If the authors are serious, this is a silly, distasteful book. If they are not, it’s a brilliant satire.

Pub Date: Sept. 1, 1998

ISBN: 0-670-88146-5

Page Count: 430

Publisher: Viking

Review Posted Online: May 20, 2010

Kirkus Reviews Issue: July 15, 1998

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A conversational, pleasurable look into McConaughey’s life and thought.

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All right, all right, all right: The affable, laconic actor delivers a combination of memoir and self-help book.

“This is an approach book,” writes McConaughey, adding that it contains “philosophies that can be objectively understood, and if you choose, subjectively adopted, by either changing your reality, or changing how you see it. This is a playbook, based on adventures in my life.” Some of those philosophies come in the form of apothegms: “When you can design your own weather, blow in the breeze”; “Simplify, focus, conserve to liberate.” Others come in the form of sometimes rambling stories that never take the shortest route from point A to point B, as when he recounts a dream-spurred, challenging visit to the Malian musician Ali Farka Touré, who offered a significant lesson in how disagreement can be expressed politely and without rancor. Fans of McConaughey will enjoy his memories—which line up squarely with other accounts in Melissa Maerz’s recent oral history, Alright, Alright, Alright—of his debut in Richard Linklater’s Dazed and Confused, to which he contributed not just that signature phrase, but also a kind of too-cool-for-school hipness that dissolves a bit upon realizing that he’s an older guy on the prowl for teenage girls. McConaughey’s prep to settle into the role of Wooderson involved inhabiting the mind of a dude who digs cars, rock ’n’ roll, and “chicks,” and he ran with it, reminding readers that the film originally had only three scripted scenes for his character. The lesson: “Do one thing well, then another. Once, then once more.” It’s clear that the author is a thoughtful man, even an intellectual of sorts, though without the earnestness of Ethan Hawke or James Franco. Though some of the sentiments are greeting card–ish, this book is entertaining and full of good lessons.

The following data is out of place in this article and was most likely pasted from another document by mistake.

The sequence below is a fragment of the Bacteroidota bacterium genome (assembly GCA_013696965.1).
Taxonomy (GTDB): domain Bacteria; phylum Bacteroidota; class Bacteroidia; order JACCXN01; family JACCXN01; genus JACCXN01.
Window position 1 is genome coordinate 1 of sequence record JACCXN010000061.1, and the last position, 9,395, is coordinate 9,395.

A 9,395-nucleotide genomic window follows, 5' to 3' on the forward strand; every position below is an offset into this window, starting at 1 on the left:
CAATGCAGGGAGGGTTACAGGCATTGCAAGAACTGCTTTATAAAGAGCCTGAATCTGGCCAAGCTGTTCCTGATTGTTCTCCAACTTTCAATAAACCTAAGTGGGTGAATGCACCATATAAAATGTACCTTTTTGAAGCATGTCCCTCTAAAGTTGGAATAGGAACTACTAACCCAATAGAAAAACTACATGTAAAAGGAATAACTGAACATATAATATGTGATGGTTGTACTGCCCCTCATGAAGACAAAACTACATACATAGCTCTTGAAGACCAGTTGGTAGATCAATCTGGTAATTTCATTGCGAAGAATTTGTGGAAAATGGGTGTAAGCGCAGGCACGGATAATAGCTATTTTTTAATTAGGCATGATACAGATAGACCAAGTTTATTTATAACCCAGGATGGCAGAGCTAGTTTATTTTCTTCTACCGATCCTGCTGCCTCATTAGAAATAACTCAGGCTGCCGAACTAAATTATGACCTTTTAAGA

A conversational, pleasurable look into McConaughey’s life and thought.

Pub Date: Oct. 20, 2020

ISBN: 978-0-593-13913-4

Page Count: 304

Publisher: Crown

Review Posted Online: Oct. 27, 2020

Kirkus Reviews Issue: Dec. 1, 2020